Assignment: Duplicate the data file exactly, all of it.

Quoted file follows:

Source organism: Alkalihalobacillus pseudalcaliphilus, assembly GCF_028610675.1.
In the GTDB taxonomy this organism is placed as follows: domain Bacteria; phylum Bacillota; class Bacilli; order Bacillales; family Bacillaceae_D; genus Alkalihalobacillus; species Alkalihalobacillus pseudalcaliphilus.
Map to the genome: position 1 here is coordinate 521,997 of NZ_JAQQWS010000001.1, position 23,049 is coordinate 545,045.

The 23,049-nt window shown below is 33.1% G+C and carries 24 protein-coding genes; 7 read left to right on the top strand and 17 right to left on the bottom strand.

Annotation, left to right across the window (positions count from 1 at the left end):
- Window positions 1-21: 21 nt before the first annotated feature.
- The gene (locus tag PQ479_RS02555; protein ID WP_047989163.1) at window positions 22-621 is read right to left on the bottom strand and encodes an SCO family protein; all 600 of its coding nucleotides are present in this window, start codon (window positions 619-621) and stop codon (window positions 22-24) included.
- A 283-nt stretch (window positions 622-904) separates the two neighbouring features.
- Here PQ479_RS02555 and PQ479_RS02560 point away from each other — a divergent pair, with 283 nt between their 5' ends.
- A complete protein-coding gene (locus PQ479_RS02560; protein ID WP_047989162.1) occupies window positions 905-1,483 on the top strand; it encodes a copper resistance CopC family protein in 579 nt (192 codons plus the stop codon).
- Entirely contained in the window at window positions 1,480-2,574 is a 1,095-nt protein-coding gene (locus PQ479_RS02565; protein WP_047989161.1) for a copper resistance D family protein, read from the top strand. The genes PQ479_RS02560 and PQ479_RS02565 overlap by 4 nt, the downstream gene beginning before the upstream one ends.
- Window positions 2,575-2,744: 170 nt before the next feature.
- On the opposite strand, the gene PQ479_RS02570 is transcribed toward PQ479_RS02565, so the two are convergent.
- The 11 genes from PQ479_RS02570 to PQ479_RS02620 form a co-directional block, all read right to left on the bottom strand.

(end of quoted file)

Source organism: Alkalihalobacillus pseudalcaliphilus, assembly GCF_028610675.1.
In the GTDB taxonomy this organism is placed as follows: domain Bacteria; phylum Bacillota; class Bacilli; order Bacillales; family Bacillaceae_D; genus Alkalihalobacillus; species Alkalihalobacillus pseudalcaliphilus.
Map to the genome: position 1 here is coordinate 521,997 of NZ_JAQQWS010000001.1, position 23,049 is coordinate 545,045.

The 23,049-nt window shown below is 33.1% G+C and carries 24 protein-coding genes; 7 read left to right on the top strand and 17 right to left on the bottom strand.

Annotation, left to right across the window (positions count from 1 at the left end):
- Window positions 1-21: 21 nt before the first annotated feature.
- The gene (locus tag PQ479_RS02555; protein ID WP_047989163.1) at window positions 22-621 is read right to left on the bottom strand and encodes an SCO family protein; all 600 of its coding nucleotides are present in this window, start codon (window positions 619-621) and stop codon (window positions 22-24) included.
- A 283-nt stretch (window positions 622-904) separates the two neighbouring features.
- Here PQ479_RS02555 and PQ479_RS02560 point away from each other — a divergent pair, with 283 nt between their 5' ends.
- A complete protein-coding gene (locus PQ479_RS02560; protein ID WP_047989162.1) occupies window positions 905-1,483 on the top strand; it encodes a copper resistance CopC family protein in 579 nt (192 codons plus the stop codon).
- Entirely contained in the window at window positions 1,480-2,574 is a 1,095-nt protein-coding gene (locus PQ479_RS02565; protein WP_047989161.1) for a copper resistance D family protein, read from the top strand. The genes PQ479_RS02560 and PQ479_RS02565 overlap by 4 nt, the downstream gene beginning before the upstream one ends.
- Window positions 2,575-2,744: 170 nt before the next feature.
- On the opposite strand, the gene PQ479_RS02570 is transcribed toward PQ479_RS02565, so the two are convergent.
- The 11 genes from PQ479_RS02570 to PQ479_RS02620 form a co-directional block, all read right to left on the bottom strand.